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Why libraries will always be relevant

By Kathryn Johnson | Allied Gardens/Benjamin Branch Library

In the early 2000s, I made a trip to Green Lake, Wisconsin to visit my father who had recently retired to the small town. After a long career with the post office in Milwaukee, my father was finally able to take it easy and pursue his interests in painting, building model airplanes and volunteering at the Air and Space Museum in Kenosha.

My visit was very relaxing and, of course, included a trip to the local library. While looking around, I noticed a large table with puzzle pieces strewn about and was drawn in to work on putting it together. My dad eventually came over and we worked on it for the better part of an afternoon. I fondly recall my father complementing my puzzling skills as I found the correct location for a piece. Even though I was an adult living several states away, he would give me a “good job” or “way to go, Kate” as we spent the afternoon together.

Art display by Carmen (Photos courtesy Allied Gardens Library)

Sadly, my father passed away a few years after my visit. It is interesting to note, however, that his passing allowed for me to attend library school and eventually move to San Diego to work at the Allied Gardens/Benjamin Library. One of the first things we did when I started was create a puzzle table.

I love our puzzle table for nostalgic reasons and for the friendships and connections I have seen form around it over the years. It warms my heart when I see a regular puzzler help a curious young child as she approaches the table with the desire to assist or to see two strangers working away while chatting. It is my belief this connection and interaction is one of the best things about libraries.

While I appreciate today’s libraries move toward more technology ala 3-D printers, laser cutters and automated self-publishing machines, I think the library as community gathering place is one of our best selling points. I have seen young parents form friendships during toddler story time, a romantic older adult relationship blossom and a young teen new to the area make new friends; all in our humble library. This is one of the reasons why I love the library, the Allied Gardens community and my work.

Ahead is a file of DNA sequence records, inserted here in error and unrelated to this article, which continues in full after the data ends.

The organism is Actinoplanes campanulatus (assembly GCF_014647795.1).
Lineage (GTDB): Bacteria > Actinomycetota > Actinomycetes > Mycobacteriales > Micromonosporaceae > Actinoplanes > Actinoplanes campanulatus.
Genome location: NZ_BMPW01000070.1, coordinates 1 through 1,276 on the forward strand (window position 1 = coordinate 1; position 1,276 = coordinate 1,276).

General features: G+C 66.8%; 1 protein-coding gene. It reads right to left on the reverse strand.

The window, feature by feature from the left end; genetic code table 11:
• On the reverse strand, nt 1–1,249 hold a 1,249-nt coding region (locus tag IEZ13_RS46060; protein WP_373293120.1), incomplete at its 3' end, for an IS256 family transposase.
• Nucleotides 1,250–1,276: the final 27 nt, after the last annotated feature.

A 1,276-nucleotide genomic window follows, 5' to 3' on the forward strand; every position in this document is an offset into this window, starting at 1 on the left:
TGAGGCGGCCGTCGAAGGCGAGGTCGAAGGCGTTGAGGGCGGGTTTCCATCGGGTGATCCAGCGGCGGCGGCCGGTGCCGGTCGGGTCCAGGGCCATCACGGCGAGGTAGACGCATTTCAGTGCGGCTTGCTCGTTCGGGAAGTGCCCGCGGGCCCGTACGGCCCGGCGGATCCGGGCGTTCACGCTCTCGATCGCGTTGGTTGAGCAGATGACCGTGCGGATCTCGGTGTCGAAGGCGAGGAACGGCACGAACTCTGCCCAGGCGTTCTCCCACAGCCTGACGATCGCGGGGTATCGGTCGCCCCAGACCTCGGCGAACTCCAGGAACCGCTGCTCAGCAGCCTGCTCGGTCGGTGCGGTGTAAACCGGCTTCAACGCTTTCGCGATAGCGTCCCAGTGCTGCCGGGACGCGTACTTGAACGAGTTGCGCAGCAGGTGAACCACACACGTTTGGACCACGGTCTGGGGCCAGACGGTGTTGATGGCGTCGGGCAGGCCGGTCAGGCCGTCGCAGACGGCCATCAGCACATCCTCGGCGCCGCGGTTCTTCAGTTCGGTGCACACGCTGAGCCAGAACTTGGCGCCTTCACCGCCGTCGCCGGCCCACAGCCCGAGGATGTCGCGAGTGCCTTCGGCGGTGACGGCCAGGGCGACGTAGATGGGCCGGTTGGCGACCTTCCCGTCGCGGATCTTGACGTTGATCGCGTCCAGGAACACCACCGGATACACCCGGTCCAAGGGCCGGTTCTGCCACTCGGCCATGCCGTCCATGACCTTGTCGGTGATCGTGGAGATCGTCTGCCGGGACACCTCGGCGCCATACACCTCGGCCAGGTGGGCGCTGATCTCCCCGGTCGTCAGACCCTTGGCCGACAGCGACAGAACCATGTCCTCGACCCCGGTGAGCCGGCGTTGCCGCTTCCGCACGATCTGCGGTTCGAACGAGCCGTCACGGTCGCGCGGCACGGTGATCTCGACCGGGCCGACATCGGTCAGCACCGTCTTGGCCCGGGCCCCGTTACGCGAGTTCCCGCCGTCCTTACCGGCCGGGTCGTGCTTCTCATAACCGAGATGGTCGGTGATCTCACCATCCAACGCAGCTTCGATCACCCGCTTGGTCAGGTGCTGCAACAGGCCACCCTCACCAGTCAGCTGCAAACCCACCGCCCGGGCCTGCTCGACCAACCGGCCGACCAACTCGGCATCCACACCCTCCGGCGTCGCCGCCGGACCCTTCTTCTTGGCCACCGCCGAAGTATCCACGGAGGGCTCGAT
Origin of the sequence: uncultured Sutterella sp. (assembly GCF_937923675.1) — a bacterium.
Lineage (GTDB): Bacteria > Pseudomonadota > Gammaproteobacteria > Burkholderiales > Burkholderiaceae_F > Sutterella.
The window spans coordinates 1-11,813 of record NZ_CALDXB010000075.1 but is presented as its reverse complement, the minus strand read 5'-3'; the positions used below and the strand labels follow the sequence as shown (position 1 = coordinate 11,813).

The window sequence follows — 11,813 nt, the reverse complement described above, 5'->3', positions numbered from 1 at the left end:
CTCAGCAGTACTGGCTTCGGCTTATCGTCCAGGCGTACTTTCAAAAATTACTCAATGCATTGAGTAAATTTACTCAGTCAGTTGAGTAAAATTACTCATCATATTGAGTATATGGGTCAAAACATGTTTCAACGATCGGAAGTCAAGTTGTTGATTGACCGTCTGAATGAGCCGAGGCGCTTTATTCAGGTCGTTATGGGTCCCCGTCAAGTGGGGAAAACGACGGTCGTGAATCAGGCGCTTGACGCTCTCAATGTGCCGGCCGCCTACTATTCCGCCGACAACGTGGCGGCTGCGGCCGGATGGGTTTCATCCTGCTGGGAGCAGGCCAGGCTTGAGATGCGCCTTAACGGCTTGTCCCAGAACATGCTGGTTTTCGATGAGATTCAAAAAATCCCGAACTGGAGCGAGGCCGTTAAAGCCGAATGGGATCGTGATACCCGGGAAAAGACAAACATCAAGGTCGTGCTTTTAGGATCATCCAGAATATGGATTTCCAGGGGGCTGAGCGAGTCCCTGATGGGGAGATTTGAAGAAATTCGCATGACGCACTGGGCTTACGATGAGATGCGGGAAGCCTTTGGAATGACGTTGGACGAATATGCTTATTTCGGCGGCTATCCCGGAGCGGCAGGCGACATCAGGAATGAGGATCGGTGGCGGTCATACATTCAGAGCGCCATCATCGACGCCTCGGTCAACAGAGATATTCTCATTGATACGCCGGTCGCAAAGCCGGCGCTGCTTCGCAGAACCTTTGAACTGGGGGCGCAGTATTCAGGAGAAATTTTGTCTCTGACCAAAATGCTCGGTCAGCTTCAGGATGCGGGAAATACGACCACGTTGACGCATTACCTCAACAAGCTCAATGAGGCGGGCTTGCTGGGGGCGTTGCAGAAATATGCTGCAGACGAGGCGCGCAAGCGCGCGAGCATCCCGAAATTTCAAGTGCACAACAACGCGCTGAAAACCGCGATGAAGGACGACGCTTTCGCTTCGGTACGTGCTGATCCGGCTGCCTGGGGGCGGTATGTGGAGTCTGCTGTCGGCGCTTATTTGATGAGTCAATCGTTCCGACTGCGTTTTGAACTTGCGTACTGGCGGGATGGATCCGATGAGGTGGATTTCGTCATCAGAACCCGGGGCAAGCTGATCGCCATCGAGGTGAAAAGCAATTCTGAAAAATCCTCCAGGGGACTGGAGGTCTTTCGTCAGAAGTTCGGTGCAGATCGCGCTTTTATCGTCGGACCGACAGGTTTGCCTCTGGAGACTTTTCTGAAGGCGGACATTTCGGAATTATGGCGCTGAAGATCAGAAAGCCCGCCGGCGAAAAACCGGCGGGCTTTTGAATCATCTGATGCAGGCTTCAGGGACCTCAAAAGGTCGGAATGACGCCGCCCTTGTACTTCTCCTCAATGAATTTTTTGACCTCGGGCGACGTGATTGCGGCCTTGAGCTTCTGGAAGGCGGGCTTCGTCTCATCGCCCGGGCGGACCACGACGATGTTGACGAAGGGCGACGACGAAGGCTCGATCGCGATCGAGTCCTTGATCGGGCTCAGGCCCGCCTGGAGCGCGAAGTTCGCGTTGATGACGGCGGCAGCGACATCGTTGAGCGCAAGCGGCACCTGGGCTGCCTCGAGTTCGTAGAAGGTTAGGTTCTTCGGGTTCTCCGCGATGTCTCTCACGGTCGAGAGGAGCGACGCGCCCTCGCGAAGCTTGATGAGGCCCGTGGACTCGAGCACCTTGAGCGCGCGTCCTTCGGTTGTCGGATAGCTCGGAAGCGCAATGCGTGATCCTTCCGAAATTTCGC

Story books by young Sofia are available in the children’s section.

Please note that everyone is invited to stop in and work on our puzzle during open hours. We also have a puzzle exchange where you can take home a puzzle or two on the honor system and connect with family and friends at home.

Local art

Speaking of our amazing community members, local artists George and Carmen are showcased in our display cases this month. Please stop in to see the colorful, whimsical art work by our wonderful neighbors.

The talent continues

Last week, the library received a very generous donation of three books by a young local author. Young Sofia’s works are fun, humorous and informative. One of her highly-recommended works entitled “The Hole Book” takes a unique look at shapes and negative space. If you are interested in Sofia’s work, her titles are available for checkout and are located in the children’s section.

If your young author is interested in donating his/her work, we would love to add it to our collection.

Pumpkin coloring contest returns

The annual pumpkin coloring contest has returned for the month of October. Folks ages 1-99 are invited to stop in for a coloring form. All entries must be submitted by Oct. 26 so that winners can be selected and informed the following week. Winners in each age category will receive a prize.

—Kathryn Johnson is managing librarian of the Allied Gardens/Benjamin Branch Library.

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